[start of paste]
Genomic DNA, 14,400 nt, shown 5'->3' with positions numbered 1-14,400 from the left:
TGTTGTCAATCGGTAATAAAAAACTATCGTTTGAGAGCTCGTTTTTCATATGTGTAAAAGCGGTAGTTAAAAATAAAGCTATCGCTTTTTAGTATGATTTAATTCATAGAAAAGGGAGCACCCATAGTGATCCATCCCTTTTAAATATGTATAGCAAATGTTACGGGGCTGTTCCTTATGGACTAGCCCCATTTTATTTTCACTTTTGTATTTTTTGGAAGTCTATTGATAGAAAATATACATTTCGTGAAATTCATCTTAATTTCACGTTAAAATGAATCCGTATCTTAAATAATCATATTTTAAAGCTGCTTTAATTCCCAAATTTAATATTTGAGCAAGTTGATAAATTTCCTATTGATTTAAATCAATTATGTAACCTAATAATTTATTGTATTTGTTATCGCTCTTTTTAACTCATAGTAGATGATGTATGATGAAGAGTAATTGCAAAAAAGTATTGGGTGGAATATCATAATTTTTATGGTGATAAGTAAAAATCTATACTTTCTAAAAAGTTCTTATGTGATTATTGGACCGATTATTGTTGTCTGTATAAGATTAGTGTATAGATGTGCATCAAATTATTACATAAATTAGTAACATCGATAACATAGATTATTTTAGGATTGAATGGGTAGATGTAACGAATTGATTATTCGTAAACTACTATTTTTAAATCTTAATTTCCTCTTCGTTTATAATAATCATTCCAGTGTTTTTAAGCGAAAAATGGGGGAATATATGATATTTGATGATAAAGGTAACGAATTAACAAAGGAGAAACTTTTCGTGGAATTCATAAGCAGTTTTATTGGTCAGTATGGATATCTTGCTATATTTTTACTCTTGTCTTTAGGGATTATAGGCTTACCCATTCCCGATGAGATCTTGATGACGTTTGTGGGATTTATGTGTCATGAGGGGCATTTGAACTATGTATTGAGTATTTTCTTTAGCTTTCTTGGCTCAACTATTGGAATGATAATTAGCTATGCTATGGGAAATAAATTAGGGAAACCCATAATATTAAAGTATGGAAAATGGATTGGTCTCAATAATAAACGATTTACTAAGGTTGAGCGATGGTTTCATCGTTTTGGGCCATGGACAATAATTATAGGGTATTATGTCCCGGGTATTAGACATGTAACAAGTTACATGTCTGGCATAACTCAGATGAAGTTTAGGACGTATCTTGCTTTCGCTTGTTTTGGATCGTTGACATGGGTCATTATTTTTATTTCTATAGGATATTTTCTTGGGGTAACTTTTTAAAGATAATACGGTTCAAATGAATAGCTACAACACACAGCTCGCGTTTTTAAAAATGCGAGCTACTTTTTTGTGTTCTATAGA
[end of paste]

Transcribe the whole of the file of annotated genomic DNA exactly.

Genomic DNA, 14,400 nt, shown 5'->3' with positions numbered 1-14,400 from the left:
TGTTGTCAATCGGTAATAAAAAACTATCGTTTGAGAGCTCGTTTTTCATATGTGTAAAAGCGGTAGTTAAAAATAAAGCTATCGCTTTTTAGTATGATTTAATTCATAGAAAAGGGAGCACCCATAGTGATCCATCCCTTTTAAATATGTATAGCAAATGTTACGGGGCTGTTCCTTATGGACTAGCCCCATTTTATTTTCACTTTTGTATTTTTTGGAAGTCTATTGATAGAAAATATACATTTCGTGAAATTCATCTTAATTTCACGTTAAAATGAATCCGTATCTTAAATAATCATATTTTAAAGCTGCTTTAATTCCCAAATTTAATATTTGAGCAAGTTGATAAATTTCCTATTGATTTAAATCAATTATGTAACCTAATAATTTATTGTATTTGTTATCGCTCTTTTTAACTCATAGTAGATGATGTATGATGAAGAGTAATTGCAAAAAAGTATTGGGTGGAATATCATAATTTTTATGGTGATAAGTAAAAATCTATACTTTCTAAAAAGTTCTTATGTGATTATTGGACCGATTATTGTTGTCTGTATAAGATTAGTGTATAGATGTGCATCAAATTATTACATAAATTAGTAACATCGATAACATAGATTATTTTAGGATTGAATGGGTAGATGTAACGAATTGATTATTCGTAAACTACTATTTTTAAATCTTAATTTCCTCTTCGTTTATAATAATCATTCCAGTGTTTTTAAGCGAAAAATGGGGGAATATATGATATTTGATGATAAAGGTAACGAATTAACAAAGGAGAAACTTTTCGTGGAATTCATAAGCAGTTTTATTGGTCAGTATGGATATCTTGCTATATTTTTACTCTTGTCTTTAGGGATTATAGGCTTACCCATTCCCGATGAGATCTTGATGACGTTTGTGGGATTTATGTGTCATGAGGGGCATTTGAACTATGTATTGAGTATTTTCTTTAGCTTTCTTGGCTCAACTATTGGAATGATAATTAGCTATGCTATGGGAAATAAATTAGGGAAACCCATAATATTAAAGTATGGAAAATGGATTGGTCTCAATAATAAACGATTTACTAAGGTTGAGCGATGGTTTCATCGTTTTGGGCCATGGACAATAATTATAGGGTATTATGTCCCGGGTATTAGACATGTAACAAGTTACATGTCTGGCATAACTCAGATGAAGTTTAGGACGTATCTTGCTTTCGCTTGTTTTGGATCGTTGACATGGGTCATTATTTTTATTTCTATAGGATATTTTCTTGGGGTAACTTTTTAAAGATAATACGGTTCAAATGAATAGCTACAACACACAGCTCGCGTTTTTAAAAATGCGAGCTACTTTTTTGTGTTCTATAGA